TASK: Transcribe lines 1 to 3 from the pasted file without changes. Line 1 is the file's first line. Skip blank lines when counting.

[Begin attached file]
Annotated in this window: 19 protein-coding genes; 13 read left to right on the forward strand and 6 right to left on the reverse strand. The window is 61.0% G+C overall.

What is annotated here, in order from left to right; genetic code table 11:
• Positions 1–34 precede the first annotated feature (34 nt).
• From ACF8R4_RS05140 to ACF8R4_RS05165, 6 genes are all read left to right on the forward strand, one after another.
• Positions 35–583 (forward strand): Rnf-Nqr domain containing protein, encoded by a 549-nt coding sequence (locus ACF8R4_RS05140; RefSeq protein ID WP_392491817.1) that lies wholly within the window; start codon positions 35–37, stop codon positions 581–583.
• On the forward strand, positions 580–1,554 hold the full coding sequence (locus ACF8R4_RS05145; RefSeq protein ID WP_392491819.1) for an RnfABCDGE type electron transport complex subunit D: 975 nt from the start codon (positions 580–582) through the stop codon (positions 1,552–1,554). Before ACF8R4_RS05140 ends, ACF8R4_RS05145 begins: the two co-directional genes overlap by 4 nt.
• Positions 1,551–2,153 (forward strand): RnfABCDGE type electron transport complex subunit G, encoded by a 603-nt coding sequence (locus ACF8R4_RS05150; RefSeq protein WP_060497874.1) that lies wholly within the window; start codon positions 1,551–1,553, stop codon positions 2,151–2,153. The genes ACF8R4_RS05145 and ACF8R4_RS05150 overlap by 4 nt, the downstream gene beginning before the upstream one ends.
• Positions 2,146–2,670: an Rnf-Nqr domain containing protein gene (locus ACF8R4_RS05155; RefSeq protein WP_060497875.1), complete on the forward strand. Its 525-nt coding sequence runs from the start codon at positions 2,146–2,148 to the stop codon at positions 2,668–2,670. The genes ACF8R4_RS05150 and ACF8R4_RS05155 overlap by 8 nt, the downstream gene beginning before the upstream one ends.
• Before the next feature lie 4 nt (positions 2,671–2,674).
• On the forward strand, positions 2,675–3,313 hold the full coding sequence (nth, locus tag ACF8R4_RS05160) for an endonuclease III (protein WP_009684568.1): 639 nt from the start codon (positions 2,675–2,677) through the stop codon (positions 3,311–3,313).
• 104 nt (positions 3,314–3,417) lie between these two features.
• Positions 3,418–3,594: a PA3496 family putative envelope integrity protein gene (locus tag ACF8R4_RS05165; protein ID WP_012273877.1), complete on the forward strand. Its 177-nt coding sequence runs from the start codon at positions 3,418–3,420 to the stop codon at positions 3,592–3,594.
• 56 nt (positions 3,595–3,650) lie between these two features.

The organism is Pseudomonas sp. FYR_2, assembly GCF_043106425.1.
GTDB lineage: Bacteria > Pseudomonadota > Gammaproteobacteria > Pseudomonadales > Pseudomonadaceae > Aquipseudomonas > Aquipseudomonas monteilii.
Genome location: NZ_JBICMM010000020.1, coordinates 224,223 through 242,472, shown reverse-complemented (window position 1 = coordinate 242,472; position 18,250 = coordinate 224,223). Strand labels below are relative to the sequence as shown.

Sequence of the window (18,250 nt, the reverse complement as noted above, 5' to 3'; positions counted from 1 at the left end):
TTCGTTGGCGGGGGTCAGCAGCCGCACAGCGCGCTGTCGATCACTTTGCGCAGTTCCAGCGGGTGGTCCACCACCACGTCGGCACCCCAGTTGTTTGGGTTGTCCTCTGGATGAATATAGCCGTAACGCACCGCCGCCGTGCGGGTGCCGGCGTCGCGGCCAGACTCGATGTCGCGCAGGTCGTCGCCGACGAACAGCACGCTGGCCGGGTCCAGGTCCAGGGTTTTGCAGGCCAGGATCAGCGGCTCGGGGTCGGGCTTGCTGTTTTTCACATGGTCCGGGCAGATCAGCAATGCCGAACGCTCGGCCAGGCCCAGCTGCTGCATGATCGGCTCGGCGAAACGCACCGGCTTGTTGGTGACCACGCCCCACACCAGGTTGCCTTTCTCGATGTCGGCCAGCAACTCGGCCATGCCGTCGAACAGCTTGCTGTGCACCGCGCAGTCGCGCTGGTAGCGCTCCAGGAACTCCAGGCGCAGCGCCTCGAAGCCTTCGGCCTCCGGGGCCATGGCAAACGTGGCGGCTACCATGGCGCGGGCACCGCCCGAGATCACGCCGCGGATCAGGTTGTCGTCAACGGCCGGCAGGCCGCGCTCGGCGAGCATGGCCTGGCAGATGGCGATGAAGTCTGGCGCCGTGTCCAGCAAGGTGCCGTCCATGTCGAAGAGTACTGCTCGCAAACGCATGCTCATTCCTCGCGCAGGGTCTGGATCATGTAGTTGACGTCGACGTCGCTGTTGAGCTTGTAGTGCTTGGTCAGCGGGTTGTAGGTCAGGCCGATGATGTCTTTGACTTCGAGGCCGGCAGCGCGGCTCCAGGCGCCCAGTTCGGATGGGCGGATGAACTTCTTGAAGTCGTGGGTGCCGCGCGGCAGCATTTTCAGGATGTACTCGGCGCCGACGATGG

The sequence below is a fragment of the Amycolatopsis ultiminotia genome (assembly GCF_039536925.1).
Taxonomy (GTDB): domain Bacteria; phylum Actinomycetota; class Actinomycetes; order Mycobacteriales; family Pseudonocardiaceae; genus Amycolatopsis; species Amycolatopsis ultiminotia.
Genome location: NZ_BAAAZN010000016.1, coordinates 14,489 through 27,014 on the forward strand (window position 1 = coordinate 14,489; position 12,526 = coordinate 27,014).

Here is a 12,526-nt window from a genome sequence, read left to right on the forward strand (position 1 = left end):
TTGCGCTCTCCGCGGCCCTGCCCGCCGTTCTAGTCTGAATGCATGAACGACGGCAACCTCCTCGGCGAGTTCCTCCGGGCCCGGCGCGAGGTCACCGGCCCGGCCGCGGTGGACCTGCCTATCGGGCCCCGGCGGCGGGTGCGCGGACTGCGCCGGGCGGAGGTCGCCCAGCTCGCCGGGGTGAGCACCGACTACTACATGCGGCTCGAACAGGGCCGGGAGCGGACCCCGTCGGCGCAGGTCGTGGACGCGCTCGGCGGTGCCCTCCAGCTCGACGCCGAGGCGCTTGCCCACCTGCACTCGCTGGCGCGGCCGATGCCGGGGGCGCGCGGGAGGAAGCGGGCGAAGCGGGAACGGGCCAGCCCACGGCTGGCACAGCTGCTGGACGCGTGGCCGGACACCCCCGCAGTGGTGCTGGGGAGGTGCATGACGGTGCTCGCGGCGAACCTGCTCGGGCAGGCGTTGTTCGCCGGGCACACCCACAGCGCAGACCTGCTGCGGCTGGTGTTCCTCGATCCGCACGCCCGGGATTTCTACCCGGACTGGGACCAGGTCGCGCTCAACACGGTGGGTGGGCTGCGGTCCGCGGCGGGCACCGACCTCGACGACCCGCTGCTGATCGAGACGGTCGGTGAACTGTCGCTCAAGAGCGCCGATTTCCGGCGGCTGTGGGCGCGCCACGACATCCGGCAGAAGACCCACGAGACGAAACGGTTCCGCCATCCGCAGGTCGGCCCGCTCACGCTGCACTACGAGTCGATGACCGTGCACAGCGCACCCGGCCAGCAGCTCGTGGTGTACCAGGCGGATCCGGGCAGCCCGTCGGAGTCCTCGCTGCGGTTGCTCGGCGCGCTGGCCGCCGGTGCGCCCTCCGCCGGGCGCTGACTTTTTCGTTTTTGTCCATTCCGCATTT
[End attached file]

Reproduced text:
Annotated in this window: 19 protein-coding genes; 13 read left to right on the forward strand and 6 right to left on the reverse strand. The window is 61.0% G+C overall.

What is annotated here, in order from left to right; genetic code table 11:
• Positions 1–34 precede the first annotated feature (34 nt).